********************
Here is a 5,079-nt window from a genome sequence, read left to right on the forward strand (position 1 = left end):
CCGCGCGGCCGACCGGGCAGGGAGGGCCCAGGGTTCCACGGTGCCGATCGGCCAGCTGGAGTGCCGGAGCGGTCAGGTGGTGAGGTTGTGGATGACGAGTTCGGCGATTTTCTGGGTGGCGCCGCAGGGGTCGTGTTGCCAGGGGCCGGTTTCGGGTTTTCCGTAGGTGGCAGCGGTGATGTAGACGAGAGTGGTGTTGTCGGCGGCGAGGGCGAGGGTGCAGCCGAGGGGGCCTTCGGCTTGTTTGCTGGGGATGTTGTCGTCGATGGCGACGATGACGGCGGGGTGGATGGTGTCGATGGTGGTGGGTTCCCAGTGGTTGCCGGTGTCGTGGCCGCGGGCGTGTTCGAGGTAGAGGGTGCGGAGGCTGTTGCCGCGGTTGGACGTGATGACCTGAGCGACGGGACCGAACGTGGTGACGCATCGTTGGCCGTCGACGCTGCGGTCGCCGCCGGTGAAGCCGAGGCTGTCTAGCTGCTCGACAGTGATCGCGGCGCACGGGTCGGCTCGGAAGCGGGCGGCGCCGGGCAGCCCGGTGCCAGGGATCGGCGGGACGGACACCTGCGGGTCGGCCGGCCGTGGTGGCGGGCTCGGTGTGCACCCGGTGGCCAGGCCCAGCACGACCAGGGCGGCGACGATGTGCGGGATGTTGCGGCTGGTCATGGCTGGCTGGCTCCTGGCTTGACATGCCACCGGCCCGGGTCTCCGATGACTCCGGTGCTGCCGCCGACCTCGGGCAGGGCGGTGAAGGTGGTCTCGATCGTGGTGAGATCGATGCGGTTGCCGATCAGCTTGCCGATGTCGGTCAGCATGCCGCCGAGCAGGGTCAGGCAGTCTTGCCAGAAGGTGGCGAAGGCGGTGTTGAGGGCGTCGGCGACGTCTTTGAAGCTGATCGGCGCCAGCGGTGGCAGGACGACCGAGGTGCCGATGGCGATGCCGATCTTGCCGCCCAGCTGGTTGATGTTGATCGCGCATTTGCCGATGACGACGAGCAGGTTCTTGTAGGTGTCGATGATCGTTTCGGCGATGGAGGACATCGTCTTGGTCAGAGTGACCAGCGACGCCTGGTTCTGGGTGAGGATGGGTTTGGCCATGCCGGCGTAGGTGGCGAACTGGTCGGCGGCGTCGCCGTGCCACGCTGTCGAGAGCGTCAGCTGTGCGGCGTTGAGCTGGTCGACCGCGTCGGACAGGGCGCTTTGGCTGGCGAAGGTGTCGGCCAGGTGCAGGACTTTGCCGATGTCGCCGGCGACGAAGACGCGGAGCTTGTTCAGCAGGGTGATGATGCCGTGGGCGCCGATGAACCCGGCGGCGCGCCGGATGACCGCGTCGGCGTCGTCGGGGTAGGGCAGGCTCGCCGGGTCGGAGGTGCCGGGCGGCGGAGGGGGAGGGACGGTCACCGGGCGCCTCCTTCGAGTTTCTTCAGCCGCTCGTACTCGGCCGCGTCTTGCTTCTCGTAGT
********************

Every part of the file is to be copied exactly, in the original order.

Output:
Here is a 5,079-nt window from a genome sequence, read left to right on the forward strand (position 1 = left end):
CCGCGCGGCCGACCGGGCAGGGAGGGCCCAGGGTTCCACGGTGCCGATCGGCCAGCTGGAGTGCCGGAGCGGTCAGGTGGTGAGGTTGTGGATGACGAGTTCGGCGATTTTCTGGGTGGCGCCGCAGGGGTCGTGTTGCCAGGGGCCGGTTTCGGGTTTTCCGTAGGTGGCAGCGGTGATGTAGACGAGAGTGGTGTTGTCGGCGGCGAGGGCGAGGGTGCAGCCGAGGGGGCCTTCGGCTTGTTTGCTGGGGATGTTGTCGTCGATGGCGACGATGACGGCGGGGTGGATGGTGTCGATGGTGGTGGGTTCCCAGTGGTTGCCGGTGTCGTGGCCGCGGGCGTGTTCGAGGTAGAGGGTGCGGAGGCTGTTGCCGCGGTTGGACGTGATGACCTGAGCGACGGGACCGAACGTGGTGACGCATCGTTGGCCGTCGACGCTGCGGTCGCCGCCGGTGAAGCCGAGGCTGTCTAGCTGCTCGACAGTGATCGCGGCGCACGGGTCGGCTCGGAAGCGGGCGGCGCCGGGCAGCCCGGTGCCAGGGATCGGCGGGACGGACACCTGCGGGTCGGCCGGCCGTGGTGGCGGGCTCGGTGTGCACCCGGTGGCCAGGCCCAGCACGACCAGGGCGGCGACGATGTGCGGGATGTTGCGGCTGGTCATGGCTGGCTGGCTCCTGGCTTGACATGCCACCGGCCCGGGTCTCCGATGACTCCGGTGCTGCCGCCGACCTCGGGCAGGGCGGTGAAGGTGGTCTCGATCGTGGTGAGATCGATGCGGTTGCCGATCAGCTTGCCGATGTCGGTCAGCATGCCGCCGAGCAGGGTCAGGCAGTCTTGCCAGAAGGTGGCGAAGGCGGTGTTGAGGGCGTCGGCGACGTCTTTGAAGCTGATCGGCGCCAGCGGTGGCAGGACGACCGAGGTGCCGATGGCGATGCCGATCTTGCCGCCCAGCTGGTTGATGTTGATCGCGCATTTGCCGATGACGACGAGCAGGTTCTTGTAGGTGTCGATGATCGTTTCGGCGATGGAGGACATCGTCTTGGTCAGAGTGACCAGCGACGCCTGGTTCTGGGTGAGGATGGGTTTGGCCATGCCGGCGTAGGTGGCGAACTGGTCGGCGGCGTCGCCGTGCCACGCTGTCGAGAGCGTCAGCTGTGCGGCGTTGAGCTGGTCGACCGCGTCGGACAGGGCGCTTTGGCTGGCGAAGGTGTCGGCCAGGTGCAGGACTTTGCCGATGTCGCCGGCGACGAAGACGCGGAGCTTGTTCAGCAGGGTGATGATGCCGTGGGCGCCGATGAACCCGGCGGCGCGCCGGATGACCGCGTCGGCGTCGTCGGGGTAGGGCAGGCTCGCCGGGTCGGAGGTGCCGGGCGGCGGAGGGGGAGGGACGGTCACCGGGCGCCTCCTTCGAGTTTCTTCAGCCGCTCGTACTCGGCCGCGTCTTGCTTCTCGTAGT